Script Number Three: Niche Knowledge
“Do you know anyone who needs assistance with a commercial property, farm or ranch, or downtown loft, or wants recommendations in other cities? I have a solid and highly screened network of professionals I work with in all of these specialties throughout the state and country (and internationally, if applicable). I can help connect you or folks you know with the right professionals.”
If you use this script all the time, you will start generating consistent referral opportunities. But this script will also make you look knowledgeable of the industry on a big-picture scale by recognizing the various niches and needs of your consumers and their sphere. You will come across as the professional who is always looking for other opportunities to provide solutions for your client.
Here’s the key with all of these scripts: You have to be saying these things all the time. Create your own powerful versions of these scripts and add a few more to the mix, and then make them such an ingrained part of everything you do that your family and friends could recite them. Practice until you can’t get them wrong. With that kind of effort, you’ll start attracting and converting more clients.
Setting Expectation When Working with Buyers
If I am able to listen properly and you are able to articulate what your needs are, we should be able to find the home you’ll buy within the first five homes we look at. If I find that within the first five homes we’re not doing that, then we have a problem. At that point, I’ll ask you more questions so I can reevaluate your needs. Fair enough?
Buyer – Setting Expectations of Trust
I’m going to tell you everything about the homes we will be viewing together, both good and bad. My job is to provide you with enough information so that you can make an intelligent and informed decision. Fair enough?
To a Buyer that Wants to See 20-plus Homes Before Deciding
I would be incompetent if I showed you that many homes. You are interested in finding the home you’re going to buy quickly, aren’t you?
Buyer Wants to Think About It
You’re looking at this house today and you want to go home tonight and think about it, and what if there was another couple who saw this home yesterday and they thought about it last night? What if you lose this home? How will you feel if I call you tomorrow and tell you that it’s already sold to someone else?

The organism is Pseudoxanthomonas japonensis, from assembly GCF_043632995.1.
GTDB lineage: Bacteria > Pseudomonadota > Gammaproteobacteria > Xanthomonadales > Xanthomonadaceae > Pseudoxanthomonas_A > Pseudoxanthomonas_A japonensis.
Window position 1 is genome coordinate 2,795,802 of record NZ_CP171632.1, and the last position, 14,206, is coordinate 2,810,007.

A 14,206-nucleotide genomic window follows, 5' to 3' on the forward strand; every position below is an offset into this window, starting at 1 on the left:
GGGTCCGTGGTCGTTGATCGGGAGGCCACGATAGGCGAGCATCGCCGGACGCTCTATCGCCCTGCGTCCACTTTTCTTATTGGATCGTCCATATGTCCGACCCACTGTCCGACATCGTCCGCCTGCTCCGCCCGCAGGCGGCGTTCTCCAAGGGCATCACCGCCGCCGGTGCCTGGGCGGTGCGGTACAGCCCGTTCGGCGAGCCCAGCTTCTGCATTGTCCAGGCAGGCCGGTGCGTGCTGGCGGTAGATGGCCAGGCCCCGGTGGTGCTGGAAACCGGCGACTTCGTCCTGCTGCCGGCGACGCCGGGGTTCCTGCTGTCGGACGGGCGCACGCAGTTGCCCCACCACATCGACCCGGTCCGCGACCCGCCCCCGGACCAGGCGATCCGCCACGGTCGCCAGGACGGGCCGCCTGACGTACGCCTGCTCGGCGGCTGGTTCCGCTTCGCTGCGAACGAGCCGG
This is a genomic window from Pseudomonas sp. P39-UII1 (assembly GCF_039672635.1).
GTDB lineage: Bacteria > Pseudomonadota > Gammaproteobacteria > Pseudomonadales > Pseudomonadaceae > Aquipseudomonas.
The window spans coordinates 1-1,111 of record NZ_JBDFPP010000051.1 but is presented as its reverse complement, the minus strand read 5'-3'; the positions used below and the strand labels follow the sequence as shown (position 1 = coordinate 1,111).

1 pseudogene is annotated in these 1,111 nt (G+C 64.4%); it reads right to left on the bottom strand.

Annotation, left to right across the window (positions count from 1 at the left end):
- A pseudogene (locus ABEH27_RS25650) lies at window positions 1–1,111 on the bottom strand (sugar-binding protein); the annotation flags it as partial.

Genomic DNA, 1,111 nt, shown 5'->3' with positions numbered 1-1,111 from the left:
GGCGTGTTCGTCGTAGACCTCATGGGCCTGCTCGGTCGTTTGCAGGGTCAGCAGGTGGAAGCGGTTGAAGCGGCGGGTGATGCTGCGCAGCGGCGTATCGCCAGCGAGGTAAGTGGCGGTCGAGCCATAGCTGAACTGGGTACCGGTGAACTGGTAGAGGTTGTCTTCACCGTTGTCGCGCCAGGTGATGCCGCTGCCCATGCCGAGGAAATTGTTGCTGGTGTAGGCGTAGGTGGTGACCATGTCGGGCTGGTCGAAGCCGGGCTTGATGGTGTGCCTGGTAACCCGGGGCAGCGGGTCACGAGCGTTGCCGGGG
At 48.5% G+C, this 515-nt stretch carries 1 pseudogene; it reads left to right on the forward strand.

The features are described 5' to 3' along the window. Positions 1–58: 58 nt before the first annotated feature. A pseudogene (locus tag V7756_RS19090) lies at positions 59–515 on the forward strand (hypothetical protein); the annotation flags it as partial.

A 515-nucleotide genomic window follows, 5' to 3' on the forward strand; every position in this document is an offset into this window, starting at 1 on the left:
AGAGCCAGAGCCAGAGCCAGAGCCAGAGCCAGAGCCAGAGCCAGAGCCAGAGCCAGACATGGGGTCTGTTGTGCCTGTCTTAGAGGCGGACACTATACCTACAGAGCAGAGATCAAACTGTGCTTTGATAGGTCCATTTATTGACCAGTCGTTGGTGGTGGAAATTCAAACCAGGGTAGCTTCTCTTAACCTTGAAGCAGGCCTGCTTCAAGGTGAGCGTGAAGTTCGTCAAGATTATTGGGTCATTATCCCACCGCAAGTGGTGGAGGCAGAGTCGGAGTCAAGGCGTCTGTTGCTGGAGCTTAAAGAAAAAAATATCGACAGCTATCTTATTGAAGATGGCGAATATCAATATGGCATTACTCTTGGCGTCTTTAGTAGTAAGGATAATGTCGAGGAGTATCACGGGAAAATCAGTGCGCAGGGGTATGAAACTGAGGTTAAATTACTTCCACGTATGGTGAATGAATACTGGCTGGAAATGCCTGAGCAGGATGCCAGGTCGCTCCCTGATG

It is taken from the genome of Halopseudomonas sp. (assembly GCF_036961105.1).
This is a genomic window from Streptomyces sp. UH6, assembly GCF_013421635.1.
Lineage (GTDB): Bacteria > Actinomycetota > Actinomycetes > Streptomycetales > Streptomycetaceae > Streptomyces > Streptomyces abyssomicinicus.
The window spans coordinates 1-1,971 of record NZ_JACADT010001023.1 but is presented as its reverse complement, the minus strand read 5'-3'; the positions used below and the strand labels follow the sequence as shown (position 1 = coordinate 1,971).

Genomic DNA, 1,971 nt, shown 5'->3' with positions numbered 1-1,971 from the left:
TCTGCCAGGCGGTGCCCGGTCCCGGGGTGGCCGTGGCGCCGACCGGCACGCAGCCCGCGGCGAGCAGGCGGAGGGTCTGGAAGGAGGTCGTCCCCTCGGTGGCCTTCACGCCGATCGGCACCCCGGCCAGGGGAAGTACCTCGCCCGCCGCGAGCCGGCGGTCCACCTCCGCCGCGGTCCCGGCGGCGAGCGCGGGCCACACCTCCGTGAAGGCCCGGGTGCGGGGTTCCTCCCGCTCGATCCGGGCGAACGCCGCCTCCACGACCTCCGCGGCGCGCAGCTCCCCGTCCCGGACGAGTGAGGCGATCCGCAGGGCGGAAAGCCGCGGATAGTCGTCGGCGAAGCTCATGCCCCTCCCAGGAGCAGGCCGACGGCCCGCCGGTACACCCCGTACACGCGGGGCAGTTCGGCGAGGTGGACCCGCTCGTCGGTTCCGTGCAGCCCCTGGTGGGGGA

Let me explain how I work … The first day we’ll be looking at 3-4 homes in 3-4 different areas. You’ll need to tell me exactly what you like and dislike about each of them. Based upon that information, I’ll be able to get a clear picture in my mind of what will ultimately meet or exceed your expectations. The next day we’ll look at another 3-4 homes, any one of which you’ll be able to buy. We’ll decide on which
home is the best, write and negotiate the contract, and by noon – at the latest 3:00 – you’ll be under contract. Now, that’s the way that it works, do you have any questions before we start the process?
Relocation Buyer – Control Your Time
Mr./Mrs. Buyer, I understand you are anxious to find a home. Tell me, has your company stipulated that you must look on the weekends only? I ask this because most people prefer to show their homes and negotiate during the week. Since you have a short time scheduled, I would suggest a weekday rather than a weekend, so we have more homes to view. Would seeing more of the homes available be of
benefit to you?
Out of all the scripts that I have heard, this one is perfect for Qualifying a Buyer. Rather than asking – are you working with a Realtor – we suggest the following.
I assume that because you contacted me directly that you’re not currently obligated to another Agent, is that correct?
For online leads you can say: I assume that because you registered on my site, that you are currently not working with another Agent, is that correct?
Financially Qualifying the Buyer
(To begin the financial qualifying of a buyer, we suggest using this strategy.)
Are you paying cash or do you require financing? (This is a smooth lead in to all of the financial questions you’ll be asking.)
When financially approving a buyer, there are two numbers that are important here.
One is the amount of money that you feel you can spend on a house, the other is what the bank feels you can spend.
As long as those two are in agreement, we’ll have no problem. However, if those two numbers are a little out of sync, you may run into a problem. So, when is the best time for my lender to give you a call to make sure that those two numbers are in alignment – weekdays, weekends, or in the next 15 minutes?